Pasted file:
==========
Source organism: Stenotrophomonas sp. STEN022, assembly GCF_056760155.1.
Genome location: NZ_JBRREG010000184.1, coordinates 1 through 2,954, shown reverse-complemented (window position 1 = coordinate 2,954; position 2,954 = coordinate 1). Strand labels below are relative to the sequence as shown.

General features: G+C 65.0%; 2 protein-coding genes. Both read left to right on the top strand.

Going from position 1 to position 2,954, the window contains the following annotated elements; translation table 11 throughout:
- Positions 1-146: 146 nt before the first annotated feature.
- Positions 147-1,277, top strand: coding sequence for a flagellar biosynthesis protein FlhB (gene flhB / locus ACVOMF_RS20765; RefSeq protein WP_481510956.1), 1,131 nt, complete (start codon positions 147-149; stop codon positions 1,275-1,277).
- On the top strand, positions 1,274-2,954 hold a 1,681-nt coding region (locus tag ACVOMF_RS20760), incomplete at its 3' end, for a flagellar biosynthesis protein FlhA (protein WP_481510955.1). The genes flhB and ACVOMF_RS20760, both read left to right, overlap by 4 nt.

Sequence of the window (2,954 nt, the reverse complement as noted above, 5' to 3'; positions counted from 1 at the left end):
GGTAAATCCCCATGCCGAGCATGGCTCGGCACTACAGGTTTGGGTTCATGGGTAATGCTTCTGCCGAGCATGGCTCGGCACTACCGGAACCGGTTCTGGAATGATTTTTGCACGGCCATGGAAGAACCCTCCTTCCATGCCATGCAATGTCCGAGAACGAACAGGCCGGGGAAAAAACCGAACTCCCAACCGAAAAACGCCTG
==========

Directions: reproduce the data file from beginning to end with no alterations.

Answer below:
Source organism: Stenotrophomonas sp. STEN022, assembly GCF_056760155.1.
Genome location: NZ_JBRREG010000184.1, coordinates 1 through 2,954, shown reverse-complemented (window position 1 = coordinate 2,954; position 2,954 = coordinate 1). Strand labels below are relative to the sequence as shown.

General features: G+C 65.0%; 2 protein-coding genes. Both read left to right on the top strand.

Going from position 1 to position 2,954, the window contains the following annotated elements; translation table 11 throughout:
- Positions 1-146: 146 nt before the first annotated feature.
- Positions 147-1,277, top strand: coding sequence for a flagellar biosynthesis protein FlhB (gene flhB / locus ACVOMF_RS20765; RefSeq protein WP_481510956.1), 1,131 nt, complete (start codon positions 147-149; stop codon positions 1,275-1,277).
- On the top strand, positions 1,274-2,954 hold a 1,681-nt coding region (locus tag ACVOMF_RS20760), incomplete at its 3' end, for a flagellar biosynthesis protein FlhA (protein WP_481510955.1). The genes flhB and ACVOMF_RS20760, both read left to right, overlap by 4 nt.

Sequence of the window (2,954 nt, the reverse complement as noted above, 5' to 3'; positions counted from 1 at the left end):
GGTAAATCCCCATGCCGAGCATGGCTCGGCACTACAGGTTTGGGTTCATGGGTAATGCTTCTGCCGAGCATGGCTCGGCACTACCGGAACCGGTTCTGGAATGATTTTTGCACGGCCATGGAAGAACCCTCCTTCCATGCCATGCAATGTCCGAGAACGAACAGGCCGGGGAAAAAACCGAACTCCCAACCGAAAAACGCCTG